There are 8 genomic segments in the Influenza A genome. The matrix (M) gene is usually highly conserved, that is, mutations accumulate more slowly in it than the other genomic segments. This is presumably because mutations would interfere with the function of the two proteins it encodes. The relatively stable sequence of the M gene makes it an ideal target for RT-PCR assays used to detect the presence of influenza. This is because mutations can cause mismatches with PCR primers that could result in false negatives, ie, failure to detect a flu infection.
A recent publication by Zheng et al. in J. Clin. Microbiol. raises the possibility that a mutation in the pandemic H1N1 M gene has occurred which invalidates at least one RT-PCR assay used to test for H1N1 in patients. To summarise their findings, a nasopharyngeal sample taken from a 4 year old girl initially tested negative using the ProFlu+ assay (Gen-Probe). This assay relies on RT-PCR with primers specific to the M gene of influenza. Perhaps because the girl exhibited classic pandemic flu symptoms and was positive with a rapid flu test (Binax), further RT-PCR tests were done. These included RT-PCR tests for the NP gene and HA gene of pandemic H1N1. These tests were positive. A RT-PCR test to the M gene produced by another company, EraGen Biosciences, was also positive. Although the sequences of the primers used to detect the M gene by Gen-Probe and EraGen Biosciences are not provided, they are presumably different.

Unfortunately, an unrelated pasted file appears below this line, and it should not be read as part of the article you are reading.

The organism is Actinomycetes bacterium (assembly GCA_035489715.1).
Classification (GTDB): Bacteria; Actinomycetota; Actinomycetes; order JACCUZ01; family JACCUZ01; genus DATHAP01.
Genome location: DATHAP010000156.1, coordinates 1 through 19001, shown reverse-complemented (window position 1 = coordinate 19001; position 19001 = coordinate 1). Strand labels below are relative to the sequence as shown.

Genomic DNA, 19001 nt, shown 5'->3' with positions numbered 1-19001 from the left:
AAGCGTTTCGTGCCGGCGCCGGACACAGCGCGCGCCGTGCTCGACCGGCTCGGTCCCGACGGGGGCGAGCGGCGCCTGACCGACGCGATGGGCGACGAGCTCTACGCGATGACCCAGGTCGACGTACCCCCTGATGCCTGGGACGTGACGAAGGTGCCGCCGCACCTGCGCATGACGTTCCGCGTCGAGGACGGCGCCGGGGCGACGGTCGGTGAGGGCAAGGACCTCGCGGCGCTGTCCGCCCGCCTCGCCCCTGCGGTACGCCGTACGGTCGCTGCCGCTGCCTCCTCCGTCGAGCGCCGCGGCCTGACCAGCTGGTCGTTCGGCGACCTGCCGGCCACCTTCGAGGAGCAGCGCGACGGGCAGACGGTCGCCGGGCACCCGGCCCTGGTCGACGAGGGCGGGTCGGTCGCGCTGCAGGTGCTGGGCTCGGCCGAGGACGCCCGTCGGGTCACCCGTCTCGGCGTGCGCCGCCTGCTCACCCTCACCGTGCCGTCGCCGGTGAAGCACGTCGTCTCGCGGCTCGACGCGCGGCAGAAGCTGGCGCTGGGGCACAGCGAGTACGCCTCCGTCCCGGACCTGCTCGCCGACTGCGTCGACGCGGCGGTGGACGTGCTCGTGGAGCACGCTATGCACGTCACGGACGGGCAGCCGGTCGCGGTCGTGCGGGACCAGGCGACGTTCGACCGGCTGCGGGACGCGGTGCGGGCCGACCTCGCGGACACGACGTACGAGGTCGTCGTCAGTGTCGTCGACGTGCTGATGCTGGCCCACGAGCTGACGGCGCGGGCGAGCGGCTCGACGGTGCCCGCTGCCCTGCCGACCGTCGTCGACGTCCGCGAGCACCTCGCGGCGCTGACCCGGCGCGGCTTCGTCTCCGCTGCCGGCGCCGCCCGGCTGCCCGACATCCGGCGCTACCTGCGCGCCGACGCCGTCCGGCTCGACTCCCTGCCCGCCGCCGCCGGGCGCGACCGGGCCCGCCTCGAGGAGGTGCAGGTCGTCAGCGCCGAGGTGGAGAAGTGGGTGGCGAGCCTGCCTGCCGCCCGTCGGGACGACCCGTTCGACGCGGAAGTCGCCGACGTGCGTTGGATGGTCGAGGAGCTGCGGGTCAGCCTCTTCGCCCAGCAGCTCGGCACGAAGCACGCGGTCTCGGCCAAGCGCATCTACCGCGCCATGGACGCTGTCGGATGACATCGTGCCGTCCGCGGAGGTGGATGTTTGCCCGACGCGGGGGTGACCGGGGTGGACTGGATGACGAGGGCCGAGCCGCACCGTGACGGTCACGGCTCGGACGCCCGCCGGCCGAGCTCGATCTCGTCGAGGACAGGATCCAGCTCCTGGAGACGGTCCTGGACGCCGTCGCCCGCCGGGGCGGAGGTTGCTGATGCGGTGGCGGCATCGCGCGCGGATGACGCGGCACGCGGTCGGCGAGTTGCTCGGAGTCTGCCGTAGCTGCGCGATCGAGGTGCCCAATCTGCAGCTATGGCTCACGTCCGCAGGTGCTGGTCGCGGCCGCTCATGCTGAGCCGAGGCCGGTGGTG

One possible interpretation of these results is that there is a mutation in the M gene that results in a mismatch with Gen-Probe primers but not the EraGen primers. The authors indicate that sequencing of the isolate that gave anomalous results may be underway but do not report them in this paper.
From the paper:
We believe that this is the first report of a sample that may indicate a mutation in the influenza A virus matrix gene. At this time, although it seems to be very rare, the true prevalence of this variant among all 2009 H1N1 viruses is unknown until more data are available. Because of the implication of misidentification with a single assay, this case underscores the need for cautious interpretation and additional testing when a negative RT-PCR result does not seem to fit clinical presentation.
This result highlights the need for rapid, ongoing and extensive sequencing of pandemic H1N1 isolates. As the virus mutates, RT-PCR assays are going to fail, at least some of the time. Without sequencing, it will be impossible to be certain that an assay that clinicians are relying on is still valid.
Zheng et al. (2009) Unique Finding of a 2009 H1N1 Influenza Virus Positive Clinical Sample Suggests Matrix Gene Sequence Variation. J. Clin. Microbiol.